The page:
We will use the 2002 summary statement on asymptomatic hyperparathyroidism definition for MIP, mainly that it is a set of techniques employing preoperative imaging and intraoperative parathyroid hormone assays (IOPTH) to limit surgical visualization only to the suspected gland (Bilezikian 2002). There are currently several variations for techniques satisfying these criteria. In general, focused parathyroidectomy aims towards visualization of just the suspected gland, whereas unilateral exploration visualizes the entire side suspected to have a pathology. Exploration is either open or endoscopic. Two common endoscopic techniques are described in the literature, and offer advantages of magnified vision and tactile control over the procedure (Gracie 2012; Henry 1999; Miccoli 1999). The technique suggested by Henry et al uses a more lateral approach avoiding dissection of the strap muscles and allowing possible direct visualization of the adenoma but compromises through the frequent requirement of carbon dioxide insufflation in order to maintain an adequate working space. The technique suggested by Miccoli et al on the other hand suggests a more medial approach wherein gas insufflation is only maintained for a few minutes in order to allow for dissection of the strap muscles, after which a working space is maintained simply by the use of external retraction. This 'gasless approach' promised to avoid emphysema, pneumomediastinum, and neck swelling (Henry 1999; Miccoli 1999). Despite the nuances of slight differences in technique, the fundamental methods of all MIP are the same. Single gland disease is identified and localized by use of either preoperative ultrasound, Sestamibi scan (technetium (99mTc) nuclear medicine imaging), or both. A limited exploration then targets the suspicious side or gland in an attempt to avoid a cumbersome full neck exploration (Irvin 1991; Irvin 1994; Udelsman 2004). Intraoperative PTH (IOPTH) monitoring is carried out generally through peripheral venous measurements, with pre-incision, pre-gland ligation, and 5,10, and 20 minutes post-gland ligation measurements being drawn. Criteria used for evidence of adequate incision, and thus termination of surgery, vary widely. The most accepted, the Miami criterion, considers a decrease in PTH measurement by more than 50% from the highest baseline to the 10 minutes value post-gland ligation as evidence for adequate gland excision (Barczynski 2009; Carneiro-pla 2009; Irvin 1993). In the event of inadequate decline using this criterion, surgery is then converted to a bilateral conventional technique, possibly due to location of abnormal gland on the opposite side or due to suspicion of multiglandular disease. MIP techniques are usually offered to patients with preoperative localization studies suggestive of single gland disease, in the absence of thyroid pathology, familial or hereditary hyperparathyroidism, and of lithium intake.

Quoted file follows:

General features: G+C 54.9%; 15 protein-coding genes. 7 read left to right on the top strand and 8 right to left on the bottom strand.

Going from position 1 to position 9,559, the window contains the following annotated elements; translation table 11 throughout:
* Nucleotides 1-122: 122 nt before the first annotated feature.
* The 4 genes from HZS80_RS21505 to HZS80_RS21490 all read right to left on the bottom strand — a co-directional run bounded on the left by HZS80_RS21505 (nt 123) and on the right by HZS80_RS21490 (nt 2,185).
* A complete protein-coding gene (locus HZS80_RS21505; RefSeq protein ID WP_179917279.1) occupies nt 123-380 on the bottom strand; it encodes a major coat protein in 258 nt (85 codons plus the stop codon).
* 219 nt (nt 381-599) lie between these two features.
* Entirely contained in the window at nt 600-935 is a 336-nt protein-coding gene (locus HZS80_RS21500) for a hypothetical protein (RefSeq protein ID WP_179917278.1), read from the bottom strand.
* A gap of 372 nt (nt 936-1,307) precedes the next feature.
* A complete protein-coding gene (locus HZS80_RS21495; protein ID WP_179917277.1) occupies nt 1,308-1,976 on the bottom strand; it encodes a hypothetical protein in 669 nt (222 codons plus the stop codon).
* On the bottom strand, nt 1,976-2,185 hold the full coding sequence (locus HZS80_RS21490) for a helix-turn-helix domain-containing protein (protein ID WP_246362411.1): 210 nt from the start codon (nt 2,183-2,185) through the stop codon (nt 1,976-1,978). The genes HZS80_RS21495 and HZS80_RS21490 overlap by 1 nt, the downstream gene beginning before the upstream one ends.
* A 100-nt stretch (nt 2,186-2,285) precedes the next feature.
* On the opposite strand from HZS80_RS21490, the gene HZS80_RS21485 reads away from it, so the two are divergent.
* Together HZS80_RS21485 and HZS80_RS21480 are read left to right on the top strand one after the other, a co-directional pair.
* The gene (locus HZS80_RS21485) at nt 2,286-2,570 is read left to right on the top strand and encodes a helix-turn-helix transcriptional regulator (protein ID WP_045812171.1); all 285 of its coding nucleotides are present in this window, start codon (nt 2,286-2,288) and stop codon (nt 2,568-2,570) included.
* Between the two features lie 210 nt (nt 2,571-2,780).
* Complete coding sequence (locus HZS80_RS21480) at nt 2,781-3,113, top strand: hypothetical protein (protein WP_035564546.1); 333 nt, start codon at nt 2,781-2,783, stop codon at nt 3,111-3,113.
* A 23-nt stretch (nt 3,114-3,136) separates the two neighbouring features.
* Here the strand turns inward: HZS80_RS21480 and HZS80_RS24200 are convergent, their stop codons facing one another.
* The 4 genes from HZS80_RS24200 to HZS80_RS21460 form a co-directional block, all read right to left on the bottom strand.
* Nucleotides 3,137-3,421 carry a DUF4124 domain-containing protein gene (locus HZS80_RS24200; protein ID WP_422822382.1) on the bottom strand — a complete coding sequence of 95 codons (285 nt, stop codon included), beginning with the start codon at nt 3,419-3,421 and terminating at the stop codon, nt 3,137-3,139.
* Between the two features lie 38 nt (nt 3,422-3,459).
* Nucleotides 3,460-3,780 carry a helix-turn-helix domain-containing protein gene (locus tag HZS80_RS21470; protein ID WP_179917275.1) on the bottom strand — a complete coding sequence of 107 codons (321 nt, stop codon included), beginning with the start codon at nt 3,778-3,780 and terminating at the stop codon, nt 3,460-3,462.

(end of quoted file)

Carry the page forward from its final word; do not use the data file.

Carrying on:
Adverse effects of the intervention